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Late vendor Kevin Headley to be remembered with exhibition and memorial

The Hackney Wick seller, who died aged 52 last May, was a huge presence in the local music scene – now pals have come together to remember him

Friends of late Big Issue vendor Kevin Headley have rallied round to remember his life with a grassroots exhibition and a memorial.

The veteran Hackney Wick seller, known as Kev, inspired an outpouring of emotion and tributes on his pitch outside the London Overground station after he died on May 5 last year aged 52.

As well as being a much-loved vendor, Kev was a well-known local activist who worked tirelessly to support homeless charities as well as curating local arts events and music festivals.

That tale will be told at a new exhibition kicking off today (April 26) at Undercurrents Gallery at The Bird Nest pub in Deptford. The opening day will also coincide with a clothes swap initiative as well as an open mic night and concert.

He made it his life effort to help others and bring people together to celebrate life and creativity regardless of the difficulties we may face in order to survive.

Karen Barnes, from The Minesweeper Collective which is organising the event, told The Big Issue that she is working with Kevin’s family on the to produce a memorial to be unveiled on the one-year anniversary of his death.

Karen said: “I have been in close contact with Kevin’s family since he passed away last year, particularly with his sister Jennifer.

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“It’s going to be a special few days – and we are also planning a memorial to Kev on May 5 to remember Kev one year after he died.

“He made it his life effort to help others and bring people together to celebrate life and creativity regardless of the difficulties we may face in order to survive.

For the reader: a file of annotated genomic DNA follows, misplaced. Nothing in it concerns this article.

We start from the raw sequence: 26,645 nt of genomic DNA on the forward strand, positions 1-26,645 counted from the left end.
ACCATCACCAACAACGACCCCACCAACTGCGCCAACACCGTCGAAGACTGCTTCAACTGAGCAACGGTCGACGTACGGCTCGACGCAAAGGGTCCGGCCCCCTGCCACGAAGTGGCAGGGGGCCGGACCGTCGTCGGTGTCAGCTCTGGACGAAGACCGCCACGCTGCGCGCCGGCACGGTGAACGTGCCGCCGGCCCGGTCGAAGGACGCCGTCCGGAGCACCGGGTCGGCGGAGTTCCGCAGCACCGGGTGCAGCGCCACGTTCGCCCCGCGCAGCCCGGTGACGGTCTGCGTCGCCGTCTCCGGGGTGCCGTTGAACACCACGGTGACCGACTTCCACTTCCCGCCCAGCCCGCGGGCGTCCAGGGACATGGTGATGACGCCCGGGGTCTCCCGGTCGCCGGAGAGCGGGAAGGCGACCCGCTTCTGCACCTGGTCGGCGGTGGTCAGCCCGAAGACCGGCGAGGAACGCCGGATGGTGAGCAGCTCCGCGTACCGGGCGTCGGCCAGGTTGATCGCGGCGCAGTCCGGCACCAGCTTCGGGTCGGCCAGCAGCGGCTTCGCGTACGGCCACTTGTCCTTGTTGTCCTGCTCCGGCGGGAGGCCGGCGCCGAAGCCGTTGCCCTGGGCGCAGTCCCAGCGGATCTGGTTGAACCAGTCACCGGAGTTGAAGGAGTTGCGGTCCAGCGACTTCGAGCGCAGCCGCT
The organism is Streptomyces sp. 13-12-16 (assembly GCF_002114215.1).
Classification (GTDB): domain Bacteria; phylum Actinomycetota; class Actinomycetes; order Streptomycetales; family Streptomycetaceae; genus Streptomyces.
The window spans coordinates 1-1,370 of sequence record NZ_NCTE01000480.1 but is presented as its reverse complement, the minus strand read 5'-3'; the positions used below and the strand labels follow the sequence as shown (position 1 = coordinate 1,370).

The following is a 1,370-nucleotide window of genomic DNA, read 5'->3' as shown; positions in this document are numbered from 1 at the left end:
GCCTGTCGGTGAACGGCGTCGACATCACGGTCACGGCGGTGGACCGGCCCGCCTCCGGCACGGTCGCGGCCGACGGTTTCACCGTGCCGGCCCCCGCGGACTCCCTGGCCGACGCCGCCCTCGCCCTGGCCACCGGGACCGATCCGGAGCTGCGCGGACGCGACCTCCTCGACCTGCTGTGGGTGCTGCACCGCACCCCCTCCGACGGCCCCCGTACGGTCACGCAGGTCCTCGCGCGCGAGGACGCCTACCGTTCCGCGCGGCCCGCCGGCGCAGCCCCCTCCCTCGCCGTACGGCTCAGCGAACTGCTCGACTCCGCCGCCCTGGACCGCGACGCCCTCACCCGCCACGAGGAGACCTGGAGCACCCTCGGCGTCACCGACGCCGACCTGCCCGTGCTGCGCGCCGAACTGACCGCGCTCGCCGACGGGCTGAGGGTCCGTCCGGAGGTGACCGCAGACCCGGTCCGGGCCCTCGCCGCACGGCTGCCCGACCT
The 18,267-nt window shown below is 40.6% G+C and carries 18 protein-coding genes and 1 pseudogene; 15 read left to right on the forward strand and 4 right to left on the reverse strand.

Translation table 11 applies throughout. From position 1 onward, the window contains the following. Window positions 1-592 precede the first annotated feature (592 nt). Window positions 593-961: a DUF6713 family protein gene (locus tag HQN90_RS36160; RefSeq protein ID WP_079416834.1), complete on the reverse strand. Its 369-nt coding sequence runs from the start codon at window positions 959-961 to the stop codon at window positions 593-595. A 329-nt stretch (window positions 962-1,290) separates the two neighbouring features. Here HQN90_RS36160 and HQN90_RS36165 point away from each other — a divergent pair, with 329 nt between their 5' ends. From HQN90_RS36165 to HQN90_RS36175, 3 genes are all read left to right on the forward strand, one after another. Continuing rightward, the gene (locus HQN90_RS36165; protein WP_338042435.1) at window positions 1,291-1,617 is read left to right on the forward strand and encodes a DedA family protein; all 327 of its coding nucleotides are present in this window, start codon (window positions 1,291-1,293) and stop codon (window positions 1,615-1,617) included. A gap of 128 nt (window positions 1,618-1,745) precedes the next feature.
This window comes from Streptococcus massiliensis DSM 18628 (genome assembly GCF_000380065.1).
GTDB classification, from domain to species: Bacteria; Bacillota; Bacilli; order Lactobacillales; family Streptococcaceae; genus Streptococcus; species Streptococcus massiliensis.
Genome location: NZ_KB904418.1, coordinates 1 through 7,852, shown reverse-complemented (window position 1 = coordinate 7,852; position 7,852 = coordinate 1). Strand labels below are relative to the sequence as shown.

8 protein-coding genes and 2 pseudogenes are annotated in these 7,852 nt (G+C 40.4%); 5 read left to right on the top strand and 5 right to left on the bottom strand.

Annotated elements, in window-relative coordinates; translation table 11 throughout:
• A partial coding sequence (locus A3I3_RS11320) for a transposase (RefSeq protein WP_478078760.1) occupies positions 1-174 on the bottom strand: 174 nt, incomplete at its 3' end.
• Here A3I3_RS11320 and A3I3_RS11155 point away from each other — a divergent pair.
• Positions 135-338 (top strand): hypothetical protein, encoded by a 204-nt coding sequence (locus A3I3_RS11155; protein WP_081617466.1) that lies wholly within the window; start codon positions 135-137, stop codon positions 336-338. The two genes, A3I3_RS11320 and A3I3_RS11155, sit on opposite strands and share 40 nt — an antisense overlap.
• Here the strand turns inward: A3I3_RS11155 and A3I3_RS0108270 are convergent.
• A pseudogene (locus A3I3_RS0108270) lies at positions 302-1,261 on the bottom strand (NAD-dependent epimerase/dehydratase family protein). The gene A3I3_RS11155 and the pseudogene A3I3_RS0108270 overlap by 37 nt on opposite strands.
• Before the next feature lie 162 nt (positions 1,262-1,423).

“When the going got really tough in Deptford with the burning down of the Minesweeper and a lot of heavy council activity, which is still going on, Kevin came to our aid like the angel that he is.”

That council activity is a stand-off between Lewisham Council and activists who have occupied nearby Tidemill Community Garden since last August in resistance to plans to redevelop the site to build new homes.

I know that if Kev was still here with us then he would be stood by our side.

With that ongoing action and the concluding Extinction Rebellion protests, Karen reckons the exhibition, which runs until May 30, can tap into the activism on show in the English capital.

“The sheer polarity of politics is massive at the moment and we are currently in a massive stand-off with the council as we have been occupying a council building in Deptford,” she said.

“I’m hoping that this exhibition will bring together that movement and the Existence Rebellion movement together in a lot of ways. Because I know that if Kev was still here with us then he would be stood by our side.”

The exhibition is not the only ongoing effort to keep Kevin’s legacy alive – his Hottie, a hot water bottle-cum-backpack designed to keep homeless people warm, is also being developed by pals.

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